Captain Martha Fairlie is in charge of the British Military Stabilisation Support Team (MSST) for Babaji in Helmand province. Here she talks about one of the team's latest projects to reopen and develop a school.
Captain Martha Fairlie, from the Royal Engineers, arrived in Babaji at the start of September 2009, just a few weeks after the end of Operation PANTHER'S CLAW which cleared the Babaji area of insurgents. She is now midway through her tour.
Here she explains about one of the development projects that the MSST she heads up is undertaking:
''We are a team of nine men and women from all three of the Armed Services who are serving on Operation HERRICK 11 with the Coldstream Guards Battle Group to deliver stabilisation in the Babaji area, building up the role of the Afghan Government and restoring basic infrastructure and public services to allow the local population to lead a normal life after years of fighting in their villages.
''Over the past three months, the team have already seen changes in the attitude of the local population towards engaging with ISAF [International Security Assistance Force] soldiers and the Afghan Army and Police services and taking steps towards rebuilding their communities.
''During the first few weeks, the locals were very suspicious of us and took a lot of persuasion to discuss how we could help them. Three months later, we have over 80 projects ongoing, providing work for hundreds of local people and ranging from the repair of water wells and clearance of irrigation ditches to the rebuilding of a school and a clinic and the restoration of hydroelectric power to many villages.
''The best moment for me came recently when we saw children going to school in the area for the first time since the end of PANTHER'S CLAW.
''It has been an enormous struggle to persuade parents to send their children back to school - many are still scared of Taliban intimidation, but by working hard to improve security in the area they have slowly been convinced that they can have education here again.
''A few weeks ago we held a shura [meeting] in Spin Majid, Babaji, with officials from the provincial and district Departments of Education and the local villagers. After a long meeting they eventually agreed to reopen Wazir Fatir Han School the very next day, and within a week we had two tents erected as temporary classrooms and furniture delivered to the site.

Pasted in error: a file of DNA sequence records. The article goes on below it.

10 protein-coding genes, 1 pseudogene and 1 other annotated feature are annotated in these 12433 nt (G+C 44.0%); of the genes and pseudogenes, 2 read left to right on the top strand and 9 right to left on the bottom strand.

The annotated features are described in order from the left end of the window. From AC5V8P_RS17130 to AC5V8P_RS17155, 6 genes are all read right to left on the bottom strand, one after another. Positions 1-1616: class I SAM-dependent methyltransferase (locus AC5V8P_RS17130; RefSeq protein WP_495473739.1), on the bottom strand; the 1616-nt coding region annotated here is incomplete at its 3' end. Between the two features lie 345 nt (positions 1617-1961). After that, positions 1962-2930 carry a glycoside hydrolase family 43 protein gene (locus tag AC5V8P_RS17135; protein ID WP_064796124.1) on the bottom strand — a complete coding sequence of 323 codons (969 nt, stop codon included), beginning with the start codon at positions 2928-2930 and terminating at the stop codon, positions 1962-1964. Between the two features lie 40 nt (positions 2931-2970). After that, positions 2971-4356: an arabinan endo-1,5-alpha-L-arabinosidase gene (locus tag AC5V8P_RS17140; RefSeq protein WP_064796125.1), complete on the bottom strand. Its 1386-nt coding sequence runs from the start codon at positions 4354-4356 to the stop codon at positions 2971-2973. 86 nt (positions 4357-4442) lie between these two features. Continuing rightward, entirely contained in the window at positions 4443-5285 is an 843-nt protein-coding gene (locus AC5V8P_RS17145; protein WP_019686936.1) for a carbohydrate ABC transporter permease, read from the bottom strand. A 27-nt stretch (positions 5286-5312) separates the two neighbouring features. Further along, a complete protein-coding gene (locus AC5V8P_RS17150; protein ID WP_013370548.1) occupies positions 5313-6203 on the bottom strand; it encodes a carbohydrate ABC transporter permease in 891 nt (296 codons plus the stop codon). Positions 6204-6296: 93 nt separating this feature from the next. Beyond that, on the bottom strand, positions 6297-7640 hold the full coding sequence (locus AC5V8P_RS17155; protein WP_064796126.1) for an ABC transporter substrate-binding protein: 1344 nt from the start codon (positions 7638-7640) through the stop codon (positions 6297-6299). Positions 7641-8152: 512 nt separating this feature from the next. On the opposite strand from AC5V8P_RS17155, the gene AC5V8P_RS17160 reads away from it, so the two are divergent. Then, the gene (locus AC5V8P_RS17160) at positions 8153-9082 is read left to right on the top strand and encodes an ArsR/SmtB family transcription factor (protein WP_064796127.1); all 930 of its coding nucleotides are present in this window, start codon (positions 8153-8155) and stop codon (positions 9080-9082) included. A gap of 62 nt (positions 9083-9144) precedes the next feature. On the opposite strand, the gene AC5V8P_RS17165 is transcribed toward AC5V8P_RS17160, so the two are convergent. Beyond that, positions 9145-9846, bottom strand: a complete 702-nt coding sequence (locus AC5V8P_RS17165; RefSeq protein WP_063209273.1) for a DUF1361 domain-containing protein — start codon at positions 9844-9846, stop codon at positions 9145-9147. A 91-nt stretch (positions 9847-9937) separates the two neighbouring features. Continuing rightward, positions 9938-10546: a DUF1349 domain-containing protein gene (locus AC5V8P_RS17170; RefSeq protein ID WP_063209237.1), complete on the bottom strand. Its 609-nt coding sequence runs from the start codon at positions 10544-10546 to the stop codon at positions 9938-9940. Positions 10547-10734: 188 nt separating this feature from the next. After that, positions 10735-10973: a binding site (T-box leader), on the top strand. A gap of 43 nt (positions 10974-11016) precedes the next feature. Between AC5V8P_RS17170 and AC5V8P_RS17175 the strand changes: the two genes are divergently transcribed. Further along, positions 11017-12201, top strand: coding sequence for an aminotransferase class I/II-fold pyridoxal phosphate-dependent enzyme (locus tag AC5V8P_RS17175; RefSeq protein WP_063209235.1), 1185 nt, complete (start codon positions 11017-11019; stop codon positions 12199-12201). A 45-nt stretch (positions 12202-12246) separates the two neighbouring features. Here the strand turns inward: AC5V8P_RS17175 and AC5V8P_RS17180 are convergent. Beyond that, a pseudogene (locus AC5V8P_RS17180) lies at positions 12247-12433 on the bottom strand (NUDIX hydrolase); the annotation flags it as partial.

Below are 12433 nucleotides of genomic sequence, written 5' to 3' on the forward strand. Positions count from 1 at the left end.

''The local ANA [Afghan National Army] Commander addressed the crowd saying, 'Without your help we are nothing here. There are big plans for your community, schools, clinics, but we need your help. If you don't protect your children, they are not your children. Let's stand together and protect your children against the Taliban.'
''The school had been closed since 2005 by the Taliban and was destroyed earlier this year after the Taliban had turned it into an improvised explosive device factory. The shura established a school management council formed by 12 community representatives.
''They agreed to open a temporary school and where it should be located. An Afghan contractor has started the construction for the 12-room school at a cost of $200,000.
''The project will employ about 20 Afghans until its completion during summer next year. The site has been cleared in preparation for the foundations to be laid. The school will have a capacity to teach more than 800 students.
''Now there are 150 pupils and three teachers registered, and we have to find even more tents to keep up with the demand for schooling. We visited the school this week and it was incredibly exciting to see children sat at their desks being taught maths and Pashtu.
''My Commanding Officer, Lieutenant Colonel Toby Gray, Commander of the 1st Battalion Coldstream Guards, said 'The security situation in Babaji has improved so much that the Battle Group has opened the school in Spin Majid. Although the school is currently under canvas, the new school-build will be complete in the spring.
'Satisfaction in this job and the success of our mission can be measured by the number of young smiling faces each morning filing into the school. These children have a life-enhancing opportunity, something not afforded to the previous generation.'
''Of course I miss my family and friends very much, but when I see we are making such a huge difference to the lives of the children in this part of Afghanistan I feel what we are doing is worth being away from home for.''